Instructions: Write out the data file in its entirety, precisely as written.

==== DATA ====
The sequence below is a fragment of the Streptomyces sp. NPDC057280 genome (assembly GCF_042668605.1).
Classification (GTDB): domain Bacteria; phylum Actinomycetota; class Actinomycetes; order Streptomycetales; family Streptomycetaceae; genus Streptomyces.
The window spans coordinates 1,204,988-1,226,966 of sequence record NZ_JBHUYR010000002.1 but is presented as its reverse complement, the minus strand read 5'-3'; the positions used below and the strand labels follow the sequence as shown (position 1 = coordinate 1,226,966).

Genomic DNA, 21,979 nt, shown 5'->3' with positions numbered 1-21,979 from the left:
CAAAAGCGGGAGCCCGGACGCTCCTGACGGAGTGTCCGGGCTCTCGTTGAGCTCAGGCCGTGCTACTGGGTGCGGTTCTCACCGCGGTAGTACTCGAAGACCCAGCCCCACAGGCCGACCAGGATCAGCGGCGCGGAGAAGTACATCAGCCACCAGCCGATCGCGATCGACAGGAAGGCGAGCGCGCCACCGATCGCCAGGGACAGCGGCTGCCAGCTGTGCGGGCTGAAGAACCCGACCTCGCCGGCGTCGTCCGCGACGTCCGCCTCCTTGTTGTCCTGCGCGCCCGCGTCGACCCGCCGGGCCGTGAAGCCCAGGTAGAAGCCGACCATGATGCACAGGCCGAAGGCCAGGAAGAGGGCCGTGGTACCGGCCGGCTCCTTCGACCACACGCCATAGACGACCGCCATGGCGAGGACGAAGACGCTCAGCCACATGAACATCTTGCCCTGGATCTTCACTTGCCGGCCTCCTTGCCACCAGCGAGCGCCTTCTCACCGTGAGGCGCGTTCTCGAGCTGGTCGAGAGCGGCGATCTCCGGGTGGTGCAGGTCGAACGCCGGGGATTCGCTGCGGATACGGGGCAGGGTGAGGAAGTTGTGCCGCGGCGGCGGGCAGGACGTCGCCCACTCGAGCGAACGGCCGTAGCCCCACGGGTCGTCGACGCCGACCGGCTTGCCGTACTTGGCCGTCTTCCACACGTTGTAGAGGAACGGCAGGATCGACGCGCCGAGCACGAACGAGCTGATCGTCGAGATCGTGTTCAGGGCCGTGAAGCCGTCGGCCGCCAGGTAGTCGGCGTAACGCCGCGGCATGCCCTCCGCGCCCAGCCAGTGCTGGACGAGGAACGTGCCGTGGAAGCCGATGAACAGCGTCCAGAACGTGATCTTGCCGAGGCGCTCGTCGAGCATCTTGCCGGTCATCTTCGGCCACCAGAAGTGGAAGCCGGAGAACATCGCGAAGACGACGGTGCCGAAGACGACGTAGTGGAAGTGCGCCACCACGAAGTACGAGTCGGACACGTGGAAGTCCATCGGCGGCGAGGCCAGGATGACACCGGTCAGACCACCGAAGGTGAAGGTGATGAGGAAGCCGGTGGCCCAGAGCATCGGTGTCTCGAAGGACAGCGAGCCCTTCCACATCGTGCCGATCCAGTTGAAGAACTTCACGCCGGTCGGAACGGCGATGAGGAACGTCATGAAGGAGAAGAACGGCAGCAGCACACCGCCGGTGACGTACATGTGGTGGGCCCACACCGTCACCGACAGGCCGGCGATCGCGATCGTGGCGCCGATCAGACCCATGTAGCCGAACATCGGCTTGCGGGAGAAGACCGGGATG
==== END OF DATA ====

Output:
The sequence below is a fragment of the Streptomyces sp. NPDC057280 genome (assembly GCF_042668605.1).
Classification (GTDB): domain Bacteria; phylum Actinomycetota; class Actinomycetes; order Streptomycetales; family Streptomycetaceae; genus Streptomyces.
The window spans coordinates 1,204,988-1,226,966 of sequence record NZ_JBHUYR010000002.1 but is presented as its reverse complement, the minus strand read 5'-3'; the positions used below and the strand labels follow the sequence as shown (position 1 = coordinate 1,226,966).

Genomic DNA, 21,979 nt, shown 5'->3' with positions numbered 1-21,979 from the left:
CAAAAGCGGGAGCCCGGACGCTCCTGACGGAGTGTCCGGGCTCTCGTTGAGCTCAGGCCGTGCTACTGGGTGCGGTTCTCACCGCGGTAGTACTCGAAGACCCAGCCCCACAGGCCGACCAGGATCAGCGGCGCGGAGAAGTACATCAGCCACCAGCCGATCGCGATCGACAGGAAGGCGAGCGCGCCACCGATCGCCAGGGACAGCGGCTGCCAGCTGTGCGGGCTGAAGAACCCGACCTCGCCGGCGTCGTCCGCGACGTCCGCCTCCTTGTTGTCCTGCGCGCCCGCGTCGACCCGCCGGGCCGTGAAGCCCAGGTAGAAGCCGACCATGATGCACAGGCCGAAGGCCAGGAAGAGGGCCGTGGTACCGGCCGGCTCCTTCGACCACACGCCATAGACGACCGCCATGGCGAGGACGAAGACGCTCAGCCACATGAACATCTTGCCCTGGATCTTCACTTGCCGGCCTCCTTGCCACCAGCGAGCGCCTTCTCACCGTGAGGCGCGTTCTCGAGCTGGTCGAGAGCGGCGATCTCCGGGTGGTGCAGGTCGAACGCCGGGGATTCGCTGCGGATACGGGGCAGGGTGAGGAAGTTGTGCCGCGGCGGCGGGCAGGACGTCGCCCACTCGAGCGAACGGCCGTAGCCCCACGGGTCGTCGACGCCGACCGGCTTGCCGTACTTGGCCGTCTTCCACACGTTGTAGAGGAACGGCAGGATCGACGCGCCGAGCACGAACGAGCTGATCGTCGAGATCGTGTTCAGGGCCGTGAAGCCGTCGGCCGCCAGGTAGTCGGCGTAACGCCGCGGCATGCCCTCCGCGCCCAGCCAGTGCTGGACGAGGAACGTGCCGTGGAAGCCGATGAACAGCGTCCAGAACGTGATCTTGCCGAGGCGCTCGTCGAGCATCTTGCCGGTCATCTTCGGCCACCAGAAGTGGAAGCCGGAGAACATCGCGAAGACGACGGTGCCGAAGACGACGTAGTGGAAGTGCGCCACCACGAAGTACGAGTCGGACACGTGGAAGTCCATCGGCGGCGAGGCCAGGATGACACCGGTCAGACCACCGAAGGTGAAGGTGATGAGGAAGCCGGTGGCCCAGAGCATCGGTGTCTCGAAGGACAGCGAGCCCTTCCACATCGTGCCGATCCAGTTGAAGAACTTCACGCCGGTCGGAACGGCGATGAGGAACGTCATGAAGGAGAAGAACGGCAGCAGCACACCGCCGGTGACGTACATGTGGTGGGCCCACACCGTCACCGACAGGCCGGCGATCGCGATCGTGGCGCCGATCAGACCCATGTAGCCGAACATCGGCTTGCGGGAGAAGACCGGGATG